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Ten tips from Galloway's for social distancing if you are blind or visually impaired

Updated: Jul 15, 2020

Using a white cane can raise awareness that you have sight loss

As lockdown begins to ease, we are all asked to practice social distancing, which, when you have sight loss, could be seen as a struggle.

Seeing supermarket markings, or how far away the person is in front of you, is not as clear to a visually impaired person, as it would be for a fully sighted person.

So here at Galloway’s, we have compiled our top tips on how to abide by social distancing rules.

1. Letting people know you have sight loss and may need extra guidance would ensure people around you are more aware of your circumstances. Most people will be aware if you have a guide dog, but there are also other indicators: a symbol cane; a sunflower lanyard which highlights people with hidden disabilities; a hi-vis vest; or even a magnifier when in a shop.

2. A long cane is more obvious to the wider public and should make them more aware of the situation. You may even want to purchase a longer cane to reach further. Make sure your arc is wide enough and add an extra tap to check your shoreline. This creates more noise and it will help people hear you coming. You could also increase your arc width as long as you don’t compromise your safety. Keep to the inner shoreline, away from the kerb, and let others step out into the road. Make your path definite and clear.

3. If you think someone is too close, tell them you have a visual impairment and ask them whether they are at the correct distance. When they answer, you can also determine their distance from how far away their voice is.

4. If you are using public transport, ring and book assistance if possible. Ask someone to talk you through the new layout and rules. If possible, try to go out during quieter times to reduce the amount of people you may come into contact with.

For example, Lancashire County Council's Sensory Impairment Team is offering blind or partially sighted people individual training at Preston Bus Station, to get comfortable with the new layout.

Anyone wishing to discuss this can call on 0300 123 6720.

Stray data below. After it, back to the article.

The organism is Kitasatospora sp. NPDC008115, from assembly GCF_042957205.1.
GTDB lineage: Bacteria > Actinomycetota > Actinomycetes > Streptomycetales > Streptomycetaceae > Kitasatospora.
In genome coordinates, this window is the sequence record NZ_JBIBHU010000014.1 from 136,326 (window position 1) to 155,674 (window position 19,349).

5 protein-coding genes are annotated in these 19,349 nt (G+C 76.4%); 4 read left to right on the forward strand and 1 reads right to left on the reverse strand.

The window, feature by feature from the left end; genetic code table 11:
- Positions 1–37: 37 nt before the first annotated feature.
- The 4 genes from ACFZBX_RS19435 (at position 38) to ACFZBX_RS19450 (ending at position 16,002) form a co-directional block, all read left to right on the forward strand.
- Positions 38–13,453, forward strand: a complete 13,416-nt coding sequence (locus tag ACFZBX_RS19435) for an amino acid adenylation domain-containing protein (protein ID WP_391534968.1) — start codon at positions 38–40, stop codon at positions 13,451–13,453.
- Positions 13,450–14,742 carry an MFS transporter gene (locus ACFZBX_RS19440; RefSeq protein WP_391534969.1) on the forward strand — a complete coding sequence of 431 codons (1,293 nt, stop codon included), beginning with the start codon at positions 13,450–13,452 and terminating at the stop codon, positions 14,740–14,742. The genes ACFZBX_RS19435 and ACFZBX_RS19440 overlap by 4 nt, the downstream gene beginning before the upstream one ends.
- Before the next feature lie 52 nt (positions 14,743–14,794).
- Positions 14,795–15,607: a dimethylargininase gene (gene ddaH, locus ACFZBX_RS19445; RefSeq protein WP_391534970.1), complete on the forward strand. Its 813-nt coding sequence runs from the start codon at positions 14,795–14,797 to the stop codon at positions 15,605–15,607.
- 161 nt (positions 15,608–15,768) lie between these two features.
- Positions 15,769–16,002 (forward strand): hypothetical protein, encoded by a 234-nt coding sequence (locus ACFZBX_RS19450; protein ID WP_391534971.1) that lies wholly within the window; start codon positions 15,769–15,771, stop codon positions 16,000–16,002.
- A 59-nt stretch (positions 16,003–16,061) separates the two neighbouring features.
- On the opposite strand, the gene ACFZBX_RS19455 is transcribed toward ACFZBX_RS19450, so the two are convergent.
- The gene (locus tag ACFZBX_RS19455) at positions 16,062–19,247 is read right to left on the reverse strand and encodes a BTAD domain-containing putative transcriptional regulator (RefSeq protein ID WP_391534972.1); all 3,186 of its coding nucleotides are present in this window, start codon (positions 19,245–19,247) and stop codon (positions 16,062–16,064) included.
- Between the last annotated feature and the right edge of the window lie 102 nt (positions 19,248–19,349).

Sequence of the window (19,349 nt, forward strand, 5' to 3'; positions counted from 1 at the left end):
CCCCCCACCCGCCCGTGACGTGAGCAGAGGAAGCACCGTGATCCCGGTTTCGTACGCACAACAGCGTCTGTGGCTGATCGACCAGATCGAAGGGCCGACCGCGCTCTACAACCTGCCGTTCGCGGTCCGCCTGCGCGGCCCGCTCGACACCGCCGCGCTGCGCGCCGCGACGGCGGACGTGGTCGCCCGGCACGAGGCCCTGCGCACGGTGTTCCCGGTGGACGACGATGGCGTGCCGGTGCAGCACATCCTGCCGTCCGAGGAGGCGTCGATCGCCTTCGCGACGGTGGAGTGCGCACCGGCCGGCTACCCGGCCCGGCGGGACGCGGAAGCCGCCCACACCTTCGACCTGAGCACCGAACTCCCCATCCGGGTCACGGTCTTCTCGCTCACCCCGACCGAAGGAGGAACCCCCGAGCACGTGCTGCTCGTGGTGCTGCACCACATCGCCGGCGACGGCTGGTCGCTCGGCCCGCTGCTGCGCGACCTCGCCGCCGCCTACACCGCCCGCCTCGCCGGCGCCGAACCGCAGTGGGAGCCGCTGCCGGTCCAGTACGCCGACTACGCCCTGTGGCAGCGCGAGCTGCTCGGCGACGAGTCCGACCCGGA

For more information on using public transport, visit

5. The government now requires people to wear face masks on public transport, such as buses and trains. The rule is less strict for taxis, but some taxi drivers may refuse you if you do not wear a face covering. It is best to check their rules before you travel.

6.You must also wear face masks when attending hospital, as a visitor or a patient. You may be exempt from wearing a face mask if you have a physical or mental illness or impairment, or a disability that means you cannot put on, wear or remove a face covering. Children under 11 also do not need to wear a mask.

Photo shows people queuing at a supermarket with trolleys. There are markings 2m apart on the floor.
Supermarkets now have markings 2m apart on the floor

7. From Friday, July 24th, we must all wear face masks in shops. There is no ruling that you should wear them in a pub or restaurant, as you are eating. However, face masks can help us protect each other and reduce the spread of the disease if you are suffering from Coronavirus but not showing symptoms. But they are not a substitute for social distancing or washing hands.

8. Many places, such as shops, hospitals, opticians and GP surgeries have been adapted to ensure people can remain 2m apart. They will have social distancing markers, one way systems and a new layout, so perhaps ring ahead and enquire about these changes to see if you would require assistance. If possible try to go at quieter times.

9. As you may rely on touch, ie feeling for doors, lampposts and bus stops, wear long sleeved clothing or gloves to limit skin contact.

10. Get into the habit of washing your hands thoroughly before going out and when coming back home. Make sure you disinfect your long cane, as it has come into contact with the ground. If anyone approaches you to stroke your guide dog, politely remind them your dog is working and must not be touched due to social distancing rules.

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